Health education, access to better health care and nutrition, and environments that support physical activity are all key components to solving Alabama’s health challenges.
Live HealthSmart Alabama is a comprehensive plan to work with businesses, schools, faith-based organizations and nonprofits in order to make changes to policies, systems and the built environment impacting the health of Alabamians.
Live HealthSmart Alabama will offer meaningful guidelines for improving individual health and will support neighborhood improvements. A key goal of the initiative is to help organizations meet the criteria to earn the designation of a Live HealthSmart Alabama business, restaurant, school or house of faith.
The initiative will start here in UAB’s backyard, and in several underserved communities with an aim to help positively affect the future of the residents’ lives.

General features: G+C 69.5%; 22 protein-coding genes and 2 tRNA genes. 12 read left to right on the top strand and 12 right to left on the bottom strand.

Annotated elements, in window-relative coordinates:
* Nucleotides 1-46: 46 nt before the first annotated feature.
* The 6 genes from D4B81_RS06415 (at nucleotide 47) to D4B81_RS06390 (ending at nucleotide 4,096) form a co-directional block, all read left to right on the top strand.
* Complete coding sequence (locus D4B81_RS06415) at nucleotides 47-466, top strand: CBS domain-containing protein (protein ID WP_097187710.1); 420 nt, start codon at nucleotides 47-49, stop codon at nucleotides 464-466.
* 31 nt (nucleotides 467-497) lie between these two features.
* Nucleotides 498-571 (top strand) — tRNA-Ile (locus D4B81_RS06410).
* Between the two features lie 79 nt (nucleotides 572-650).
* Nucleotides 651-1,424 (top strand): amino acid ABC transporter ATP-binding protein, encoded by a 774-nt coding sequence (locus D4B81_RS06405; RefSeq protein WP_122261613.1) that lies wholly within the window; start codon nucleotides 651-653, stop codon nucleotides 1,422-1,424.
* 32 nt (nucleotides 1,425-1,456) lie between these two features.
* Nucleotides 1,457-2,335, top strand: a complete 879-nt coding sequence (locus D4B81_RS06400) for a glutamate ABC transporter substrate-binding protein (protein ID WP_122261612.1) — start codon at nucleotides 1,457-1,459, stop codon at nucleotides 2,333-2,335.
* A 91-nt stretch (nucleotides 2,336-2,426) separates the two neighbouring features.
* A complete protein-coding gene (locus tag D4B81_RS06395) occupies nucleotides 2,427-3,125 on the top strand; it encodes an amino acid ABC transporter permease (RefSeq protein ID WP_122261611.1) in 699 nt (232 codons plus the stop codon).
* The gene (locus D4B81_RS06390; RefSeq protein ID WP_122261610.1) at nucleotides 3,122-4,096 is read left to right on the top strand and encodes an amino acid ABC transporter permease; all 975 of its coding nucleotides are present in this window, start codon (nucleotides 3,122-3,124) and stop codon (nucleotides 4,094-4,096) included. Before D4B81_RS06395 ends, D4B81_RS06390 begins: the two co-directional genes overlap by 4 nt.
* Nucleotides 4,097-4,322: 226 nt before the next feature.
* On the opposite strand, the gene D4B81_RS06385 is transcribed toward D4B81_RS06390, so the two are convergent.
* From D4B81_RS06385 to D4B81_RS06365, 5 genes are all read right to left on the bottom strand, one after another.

“We’re going to change the built environment in our area neighborhoods,” Fouad said. “We’re going to address the blight that has burdened them for many years. We’re going to address street lighting, sidewalks, parks and community centers that will allow them to change the future of their neighborhoods, the future of Birmingham and the future of Alabama.”
Schools, restaurants and businesses in these and other communities around the state can begin taking part in this initiative. Visit www.uab.edu/LiveHealthSmartAL to see how to earn a Live HealthSmart Alabama designation. Each entity that meets certain criteria can have their school, restaurant or other business designated, and earn a seal that proudly displays this achievement. The hope is that when these schools, restaurants and businesses earn the Live HealthSmart Alabama designation, it encourages others to join in and work together as communities and as a state to improve our overall health.